For various reasons, the health hazards of animal products are well known and widely disseminated. So much so, in fact, that this could lead us to think that plant products are safer or even that they are not involved in public health problems. But this is not so. Hazards are also present in plant products, some of them important: for example, the residues from pesticides.
Using these substances is so widespread that it seems inevitable that they will be present in food. Although the importance of organic farming is growing every day, the truth is that farming practices that allow the massive production of vegetables rely on the general use of chemical products. It is also true that the industry is evolving and that it is searching for effective substances that will not cause long-term health problems for consumers. However, the low cost of some products explains why they are still being used.
Lately, concern has grown about the potential adverse effects on health of highly persistent contaminants, of which organochlorine pesticides are some of the most important. They have a great ability to dissolve in fat, which allows them to accumulate in the body, so that small but continuous exposure to them may finally result in a noticeable biological load. That is, depending on the composition of their total diet, some persons might reach too high levels. Some of the risks of persistent contaminants are their capacity to produce cancer, mutations and hormonal alterations.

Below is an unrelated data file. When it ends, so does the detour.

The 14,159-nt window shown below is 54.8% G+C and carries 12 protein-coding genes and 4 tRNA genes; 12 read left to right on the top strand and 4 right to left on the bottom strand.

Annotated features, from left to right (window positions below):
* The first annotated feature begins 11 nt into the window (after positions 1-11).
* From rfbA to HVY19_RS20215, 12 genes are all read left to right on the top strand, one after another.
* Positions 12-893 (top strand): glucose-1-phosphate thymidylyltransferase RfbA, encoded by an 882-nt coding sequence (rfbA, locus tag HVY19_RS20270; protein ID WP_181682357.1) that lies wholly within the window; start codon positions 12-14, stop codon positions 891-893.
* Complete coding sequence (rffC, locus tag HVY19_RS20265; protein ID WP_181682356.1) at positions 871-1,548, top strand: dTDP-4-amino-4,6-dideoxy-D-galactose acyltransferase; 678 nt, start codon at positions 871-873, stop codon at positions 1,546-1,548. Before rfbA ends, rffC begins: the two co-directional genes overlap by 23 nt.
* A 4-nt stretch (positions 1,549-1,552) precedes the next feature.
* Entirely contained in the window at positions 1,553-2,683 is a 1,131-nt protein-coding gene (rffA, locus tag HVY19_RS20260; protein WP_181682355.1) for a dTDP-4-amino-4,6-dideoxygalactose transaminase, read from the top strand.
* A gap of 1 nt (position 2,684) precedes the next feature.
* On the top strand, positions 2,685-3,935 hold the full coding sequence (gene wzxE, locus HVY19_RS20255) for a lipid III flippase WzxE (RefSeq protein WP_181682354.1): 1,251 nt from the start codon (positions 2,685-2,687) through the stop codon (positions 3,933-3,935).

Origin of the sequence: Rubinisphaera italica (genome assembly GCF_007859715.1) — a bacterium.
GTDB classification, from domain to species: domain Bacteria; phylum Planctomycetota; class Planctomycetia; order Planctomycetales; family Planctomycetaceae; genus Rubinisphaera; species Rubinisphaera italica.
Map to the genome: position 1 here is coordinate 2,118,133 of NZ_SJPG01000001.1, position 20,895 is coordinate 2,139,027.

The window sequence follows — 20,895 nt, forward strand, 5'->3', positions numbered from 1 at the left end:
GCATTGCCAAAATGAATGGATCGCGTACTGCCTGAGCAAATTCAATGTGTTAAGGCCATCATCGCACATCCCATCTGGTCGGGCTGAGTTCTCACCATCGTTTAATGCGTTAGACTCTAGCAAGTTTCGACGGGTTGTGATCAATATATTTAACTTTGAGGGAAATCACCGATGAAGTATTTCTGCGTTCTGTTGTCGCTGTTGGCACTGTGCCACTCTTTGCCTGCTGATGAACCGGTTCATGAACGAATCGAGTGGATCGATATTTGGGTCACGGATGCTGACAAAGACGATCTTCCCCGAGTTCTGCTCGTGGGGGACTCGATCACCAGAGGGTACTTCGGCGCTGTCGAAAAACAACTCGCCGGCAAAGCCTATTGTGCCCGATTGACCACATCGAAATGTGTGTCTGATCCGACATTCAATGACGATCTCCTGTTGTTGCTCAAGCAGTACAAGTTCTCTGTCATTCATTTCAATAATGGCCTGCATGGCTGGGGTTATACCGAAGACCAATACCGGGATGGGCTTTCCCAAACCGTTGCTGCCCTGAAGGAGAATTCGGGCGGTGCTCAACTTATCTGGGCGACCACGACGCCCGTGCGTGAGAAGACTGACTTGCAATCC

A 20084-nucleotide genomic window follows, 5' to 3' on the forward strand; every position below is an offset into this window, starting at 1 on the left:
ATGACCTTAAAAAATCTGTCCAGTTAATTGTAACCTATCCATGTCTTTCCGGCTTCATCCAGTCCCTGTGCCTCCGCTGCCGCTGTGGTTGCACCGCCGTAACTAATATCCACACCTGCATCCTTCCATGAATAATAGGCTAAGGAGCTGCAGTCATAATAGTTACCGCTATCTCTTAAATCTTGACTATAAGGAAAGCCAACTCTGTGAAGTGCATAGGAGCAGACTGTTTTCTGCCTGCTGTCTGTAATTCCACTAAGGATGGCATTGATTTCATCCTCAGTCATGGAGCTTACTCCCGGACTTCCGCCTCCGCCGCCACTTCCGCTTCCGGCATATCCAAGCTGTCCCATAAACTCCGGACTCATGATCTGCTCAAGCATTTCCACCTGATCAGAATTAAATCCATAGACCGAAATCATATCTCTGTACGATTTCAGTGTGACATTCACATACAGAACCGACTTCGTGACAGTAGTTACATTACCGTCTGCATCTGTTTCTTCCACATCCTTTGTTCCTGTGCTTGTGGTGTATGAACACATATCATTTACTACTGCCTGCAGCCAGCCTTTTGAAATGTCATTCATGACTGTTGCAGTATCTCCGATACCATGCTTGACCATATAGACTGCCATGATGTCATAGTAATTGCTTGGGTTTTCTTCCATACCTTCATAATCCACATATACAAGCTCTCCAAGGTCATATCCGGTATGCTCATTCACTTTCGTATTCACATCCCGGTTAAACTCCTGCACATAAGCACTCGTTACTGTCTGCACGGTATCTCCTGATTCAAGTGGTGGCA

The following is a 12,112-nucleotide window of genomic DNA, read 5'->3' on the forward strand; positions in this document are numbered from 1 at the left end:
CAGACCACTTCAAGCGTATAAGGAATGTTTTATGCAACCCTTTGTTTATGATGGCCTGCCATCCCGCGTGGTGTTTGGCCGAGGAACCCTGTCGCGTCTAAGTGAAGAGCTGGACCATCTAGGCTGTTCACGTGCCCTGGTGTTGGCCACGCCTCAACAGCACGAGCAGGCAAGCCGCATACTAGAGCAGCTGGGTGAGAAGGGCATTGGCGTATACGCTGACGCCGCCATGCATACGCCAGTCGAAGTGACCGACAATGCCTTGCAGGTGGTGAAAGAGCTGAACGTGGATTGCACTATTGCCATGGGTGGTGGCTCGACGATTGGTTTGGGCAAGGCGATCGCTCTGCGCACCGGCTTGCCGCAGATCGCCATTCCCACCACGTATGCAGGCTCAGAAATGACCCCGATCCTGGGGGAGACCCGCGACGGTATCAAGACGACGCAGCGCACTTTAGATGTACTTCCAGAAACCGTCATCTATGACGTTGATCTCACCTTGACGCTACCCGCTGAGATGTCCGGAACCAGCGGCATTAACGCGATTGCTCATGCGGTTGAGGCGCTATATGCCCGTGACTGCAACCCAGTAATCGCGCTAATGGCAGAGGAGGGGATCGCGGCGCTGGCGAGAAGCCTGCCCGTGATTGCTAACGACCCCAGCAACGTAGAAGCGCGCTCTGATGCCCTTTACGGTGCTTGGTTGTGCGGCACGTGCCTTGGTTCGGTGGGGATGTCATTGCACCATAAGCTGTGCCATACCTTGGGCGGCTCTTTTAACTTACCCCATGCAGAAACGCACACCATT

It should also be taken into account that we do not know enough about the degree of exposure in the total diet and the accumulated levels in people, except for some concrete studies. Although studies do exist that provide some information. For instance, they mention the presence of non-persistent pesticides in almost 30% of fruits, 20% of cereals and cereal products, 11% of herbs and spices and nine percent of teas and herbal teas. As to persistent pesticides, such as lindane or endosulfan, whose presence is more relevant because they accumulate in the body and because of their health effects, they have been detected in almost three percent of vegetables and in one percent of cereals and cereal products.
Reading all of this information, many people will wonder if they should continue consuming these products. Our recommendation is that of course they should, although they should include them in a diet that is as varied as possible. Since there is no risk-free food, the possibility of having fewer health problems due to an accumulation of contaminants will increase the more we diversify our diet. In this specific case, there is also the option of consuming organic products.
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